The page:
Confronting Your Partner about Infidelity

Posted by Ian Kerner, Ph.D., LMFT

Whether by chance or because you suspected something was wrong and snooped, finding evidence that your partner has cheated is a heart-breaking discovery. The initial shock is likely to trigger feelings of anger, sadness and everything in between.

And as difficult as it may seem, it's best for you (and your relationship) to wait until you feel calm to approach your partner with the evidence. Once you are ready, here are some tips to make the conversation go as smoothly as possible:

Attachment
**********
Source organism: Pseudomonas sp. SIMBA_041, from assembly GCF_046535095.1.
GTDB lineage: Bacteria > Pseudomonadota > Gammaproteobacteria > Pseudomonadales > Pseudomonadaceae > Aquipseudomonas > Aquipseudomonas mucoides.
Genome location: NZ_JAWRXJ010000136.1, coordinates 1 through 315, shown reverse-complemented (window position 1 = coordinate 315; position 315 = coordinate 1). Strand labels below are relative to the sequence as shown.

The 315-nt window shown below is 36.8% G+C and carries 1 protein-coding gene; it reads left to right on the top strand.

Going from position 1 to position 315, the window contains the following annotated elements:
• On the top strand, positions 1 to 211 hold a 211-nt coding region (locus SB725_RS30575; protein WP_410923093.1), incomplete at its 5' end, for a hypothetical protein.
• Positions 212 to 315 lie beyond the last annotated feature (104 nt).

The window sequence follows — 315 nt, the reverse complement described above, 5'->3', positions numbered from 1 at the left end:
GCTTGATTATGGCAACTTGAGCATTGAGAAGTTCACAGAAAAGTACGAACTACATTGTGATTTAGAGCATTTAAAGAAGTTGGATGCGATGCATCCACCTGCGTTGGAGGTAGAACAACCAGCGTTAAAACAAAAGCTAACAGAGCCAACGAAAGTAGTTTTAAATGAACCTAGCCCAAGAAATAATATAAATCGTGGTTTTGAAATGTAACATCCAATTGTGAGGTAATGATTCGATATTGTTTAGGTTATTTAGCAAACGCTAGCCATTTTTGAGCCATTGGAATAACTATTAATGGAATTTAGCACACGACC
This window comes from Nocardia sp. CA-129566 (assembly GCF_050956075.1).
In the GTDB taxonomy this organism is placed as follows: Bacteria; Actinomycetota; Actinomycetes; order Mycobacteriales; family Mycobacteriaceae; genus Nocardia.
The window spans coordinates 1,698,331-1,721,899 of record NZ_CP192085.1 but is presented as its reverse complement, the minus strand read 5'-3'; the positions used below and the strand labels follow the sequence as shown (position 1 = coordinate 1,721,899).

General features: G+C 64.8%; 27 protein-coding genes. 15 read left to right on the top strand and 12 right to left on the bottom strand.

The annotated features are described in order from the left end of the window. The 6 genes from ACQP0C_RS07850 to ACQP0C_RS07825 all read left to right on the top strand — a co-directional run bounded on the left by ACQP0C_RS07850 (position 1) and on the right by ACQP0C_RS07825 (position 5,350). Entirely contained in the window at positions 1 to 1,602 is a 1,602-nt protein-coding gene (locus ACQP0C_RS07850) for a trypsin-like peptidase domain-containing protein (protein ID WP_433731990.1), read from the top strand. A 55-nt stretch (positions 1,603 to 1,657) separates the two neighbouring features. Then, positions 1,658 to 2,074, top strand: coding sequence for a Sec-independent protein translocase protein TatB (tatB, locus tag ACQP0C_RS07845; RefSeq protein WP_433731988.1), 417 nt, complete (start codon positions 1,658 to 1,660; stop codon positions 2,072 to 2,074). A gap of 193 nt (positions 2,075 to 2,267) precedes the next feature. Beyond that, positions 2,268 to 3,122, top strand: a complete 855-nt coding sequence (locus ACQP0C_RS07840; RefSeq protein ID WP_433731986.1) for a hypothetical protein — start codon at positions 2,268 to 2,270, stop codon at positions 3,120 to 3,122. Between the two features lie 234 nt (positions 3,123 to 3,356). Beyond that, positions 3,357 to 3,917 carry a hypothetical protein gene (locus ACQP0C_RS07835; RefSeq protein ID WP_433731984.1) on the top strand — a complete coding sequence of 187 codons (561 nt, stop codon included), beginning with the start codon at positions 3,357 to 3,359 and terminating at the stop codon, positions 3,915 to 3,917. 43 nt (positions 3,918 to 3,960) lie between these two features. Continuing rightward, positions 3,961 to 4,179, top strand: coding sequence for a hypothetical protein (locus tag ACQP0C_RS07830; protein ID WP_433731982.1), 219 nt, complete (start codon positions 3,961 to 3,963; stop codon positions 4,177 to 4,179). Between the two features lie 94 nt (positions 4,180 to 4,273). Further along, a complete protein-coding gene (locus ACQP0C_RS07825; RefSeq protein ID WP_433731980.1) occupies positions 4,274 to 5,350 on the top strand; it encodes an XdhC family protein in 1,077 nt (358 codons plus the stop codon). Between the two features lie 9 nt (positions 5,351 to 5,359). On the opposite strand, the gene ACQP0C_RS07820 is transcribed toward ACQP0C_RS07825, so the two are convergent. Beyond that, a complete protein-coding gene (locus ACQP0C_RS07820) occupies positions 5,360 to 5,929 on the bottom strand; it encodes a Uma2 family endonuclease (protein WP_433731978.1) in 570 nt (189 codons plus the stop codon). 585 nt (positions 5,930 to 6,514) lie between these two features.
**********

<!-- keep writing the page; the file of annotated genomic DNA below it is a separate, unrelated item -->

• Write down your thoughts and goals for the conversation.
  • Choose a time to talk when you are alone and free of distractions.
  • Admit what you discovered to your partner--do not try to trap him by asking if there's anything he wants to tell you.

  • Express how the discovery made you feel. Focus on your feelings, rather than accusations or blaming.
  • Consider the possibility that there is a reasonable explanation.

  • If your partner admits to inappropriate behavior or infidelity, thank him for his honesty and agree to continue the conversation later if emotions escalate (which they likely will). Don't try to get every detail then and there.

  • If your partner denies or tries to rationalize your discovery, continue to observe and speak to him again if you discover another red flag. If you believe your health is at risk, because of STDs and unsafe sexual practices, take precautions to protect yourself or tell your partner directly that you are worried about your sexual health.